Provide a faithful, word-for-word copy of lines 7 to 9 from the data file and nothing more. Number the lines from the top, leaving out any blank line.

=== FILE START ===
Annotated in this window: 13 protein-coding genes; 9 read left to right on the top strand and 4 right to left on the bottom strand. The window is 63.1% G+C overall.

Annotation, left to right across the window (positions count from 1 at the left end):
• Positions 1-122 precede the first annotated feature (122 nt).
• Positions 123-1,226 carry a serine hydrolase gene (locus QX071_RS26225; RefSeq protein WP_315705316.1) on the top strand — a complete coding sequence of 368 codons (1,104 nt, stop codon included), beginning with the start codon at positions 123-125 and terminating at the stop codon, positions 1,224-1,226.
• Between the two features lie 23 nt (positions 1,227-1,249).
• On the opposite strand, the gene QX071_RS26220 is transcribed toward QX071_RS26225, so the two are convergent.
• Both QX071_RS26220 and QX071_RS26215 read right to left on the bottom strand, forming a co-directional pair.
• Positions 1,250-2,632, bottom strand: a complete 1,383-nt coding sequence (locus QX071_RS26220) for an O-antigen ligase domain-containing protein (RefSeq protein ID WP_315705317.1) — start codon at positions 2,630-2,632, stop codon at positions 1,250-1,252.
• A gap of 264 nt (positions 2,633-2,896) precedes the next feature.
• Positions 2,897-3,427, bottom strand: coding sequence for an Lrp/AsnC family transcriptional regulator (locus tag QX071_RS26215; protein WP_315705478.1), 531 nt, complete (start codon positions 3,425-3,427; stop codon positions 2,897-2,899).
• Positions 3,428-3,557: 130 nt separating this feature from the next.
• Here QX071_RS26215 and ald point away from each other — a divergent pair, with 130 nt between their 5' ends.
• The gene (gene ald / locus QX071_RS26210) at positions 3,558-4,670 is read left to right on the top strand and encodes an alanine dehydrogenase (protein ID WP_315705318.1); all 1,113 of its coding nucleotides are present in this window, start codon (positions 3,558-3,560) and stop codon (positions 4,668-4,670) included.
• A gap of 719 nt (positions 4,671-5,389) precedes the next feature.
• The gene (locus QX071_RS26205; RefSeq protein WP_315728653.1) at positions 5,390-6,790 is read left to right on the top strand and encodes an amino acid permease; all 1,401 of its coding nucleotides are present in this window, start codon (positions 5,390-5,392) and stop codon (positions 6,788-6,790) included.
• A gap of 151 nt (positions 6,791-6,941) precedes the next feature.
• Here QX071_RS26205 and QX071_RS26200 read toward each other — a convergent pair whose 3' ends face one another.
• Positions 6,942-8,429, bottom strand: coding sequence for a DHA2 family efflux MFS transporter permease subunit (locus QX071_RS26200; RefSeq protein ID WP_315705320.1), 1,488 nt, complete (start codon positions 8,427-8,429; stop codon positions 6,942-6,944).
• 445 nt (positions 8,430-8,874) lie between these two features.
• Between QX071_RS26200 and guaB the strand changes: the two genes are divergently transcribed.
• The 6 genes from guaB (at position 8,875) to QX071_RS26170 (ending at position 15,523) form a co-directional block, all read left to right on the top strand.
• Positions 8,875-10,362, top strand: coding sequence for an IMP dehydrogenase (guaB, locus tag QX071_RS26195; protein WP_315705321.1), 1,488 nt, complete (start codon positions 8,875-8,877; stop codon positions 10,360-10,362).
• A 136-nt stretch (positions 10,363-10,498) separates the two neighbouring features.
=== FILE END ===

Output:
• Both QX071_RS26220 and QX071_RS26215 read right to left on the bottom strand, forming a co-directional pair.
• Positions 1,250-2,632, bottom strand: a complete 1,383-nt coding sequence (locus QX071_RS26220) for an O-antigen ligase domain-containing protein (RefSeq protein ID WP_315705317.1) — start codon at positions 2,630-2,632, stop codon at positions 1,250-1,252.
• A gap of 264 nt (positions 2,633-2,896) precedes the next feature.